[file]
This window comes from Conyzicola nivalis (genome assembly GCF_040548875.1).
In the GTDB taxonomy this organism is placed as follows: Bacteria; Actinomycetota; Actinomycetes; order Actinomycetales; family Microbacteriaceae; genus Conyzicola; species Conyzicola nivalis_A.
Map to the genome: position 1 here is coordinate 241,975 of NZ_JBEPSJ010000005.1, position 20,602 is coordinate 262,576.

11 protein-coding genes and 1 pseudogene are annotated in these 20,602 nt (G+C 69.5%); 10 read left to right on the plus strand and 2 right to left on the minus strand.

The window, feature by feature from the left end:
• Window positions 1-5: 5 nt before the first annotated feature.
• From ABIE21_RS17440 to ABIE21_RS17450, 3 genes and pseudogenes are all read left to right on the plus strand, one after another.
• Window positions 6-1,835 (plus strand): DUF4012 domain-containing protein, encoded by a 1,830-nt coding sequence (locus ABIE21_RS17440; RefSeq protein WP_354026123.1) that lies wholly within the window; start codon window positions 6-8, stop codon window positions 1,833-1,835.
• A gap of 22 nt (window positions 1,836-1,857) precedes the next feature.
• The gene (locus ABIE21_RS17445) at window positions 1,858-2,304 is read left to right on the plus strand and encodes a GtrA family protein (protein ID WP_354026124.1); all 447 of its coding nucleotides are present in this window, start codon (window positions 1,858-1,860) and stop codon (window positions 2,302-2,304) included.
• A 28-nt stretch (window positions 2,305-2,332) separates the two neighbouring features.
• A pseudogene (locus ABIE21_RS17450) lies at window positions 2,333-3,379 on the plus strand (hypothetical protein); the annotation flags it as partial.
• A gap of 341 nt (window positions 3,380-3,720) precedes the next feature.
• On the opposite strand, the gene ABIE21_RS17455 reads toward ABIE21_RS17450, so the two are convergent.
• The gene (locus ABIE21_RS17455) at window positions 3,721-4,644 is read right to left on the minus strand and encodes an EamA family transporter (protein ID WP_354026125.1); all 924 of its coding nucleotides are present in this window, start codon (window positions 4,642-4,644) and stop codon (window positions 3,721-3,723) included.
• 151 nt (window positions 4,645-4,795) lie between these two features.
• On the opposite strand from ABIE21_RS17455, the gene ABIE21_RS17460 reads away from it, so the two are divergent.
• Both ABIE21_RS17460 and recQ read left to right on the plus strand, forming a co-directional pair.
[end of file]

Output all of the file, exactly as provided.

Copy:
This window comes from Conyzicola nivalis (genome assembly GCF_040548875.1).
In the GTDB taxonomy this organism is placed as follows: Bacteria; Actinomycetota; Actinomycetes; order Actinomycetales; family Microbacteriaceae; genus Conyzicola; species Conyzicola nivalis_A.
Map to the genome: position 1 here is coordinate 241,975 of NZ_JBEPSJ010000005.1, position 20,602 is coordinate 262,576.

11 protein-coding genes and 1 pseudogene are annotated in these 20,602 nt (G+C 69.5%); 10 read left to right on the plus strand and 2 right to left on the minus strand.

The window, feature by feature from the left end:
• Window positions 1-5: 5 nt before the first annotated feature.
• From ABIE21_RS17440 to ABIE21_RS17450, 3 genes and pseudogenes are all read left to right on the plus strand, one after another.
• Window positions 6-1,835 (plus strand): DUF4012 domain-containing protein, encoded by a 1,830-nt coding sequence (locus ABIE21_RS17440; RefSeq protein WP_354026123.1) that lies wholly within the window; start codon window positions 6-8, stop codon window positions 1,833-1,835.
• A gap of 22 nt (window positions 1,836-1,857) precedes the next feature.
• The gene (locus ABIE21_RS17445) at window positions 1,858-2,304 is read left to right on the plus strand and encodes a GtrA family protein (protein ID WP_354026124.1); all 447 of its coding nucleotides are present in this window, start codon (window positions 1,858-1,860) and stop codon (window positions 2,302-2,304) included.
• A 28-nt stretch (window positions 2,305-2,332) separates the two neighbouring features.
• A pseudogene (locus ABIE21_RS17450) lies at window positions 2,333-3,379 on the plus strand (hypothetical protein); the annotation flags it as partial.
• A gap of 341 nt (window positions 3,380-3,720) precedes the next feature.
• On the opposite strand, the gene ABIE21_RS17455 reads toward ABIE21_RS17450, so the two are convergent.
• The gene (locus ABIE21_RS17455) at window positions 3,721-4,644 is read right to left on the minus strand and encodes an EamA family transporter (protein ID WP_354026125.1); all 924 of its coding nucleotides are present in this window, start codon (window positions 4,642-4,644) and stop codon (window positions 3,721-3,723) included.
• 151 nt (window positions 4,645-4,795) lie between these two features.
• On the opposite strand from ABIE21_RS17455, the gene ABIE21_RS17460 reads away from it, so the two are divergent.
• Both ABIE21_RS17460 and recQ read left to right on the plus strand, forming a co-directional pair.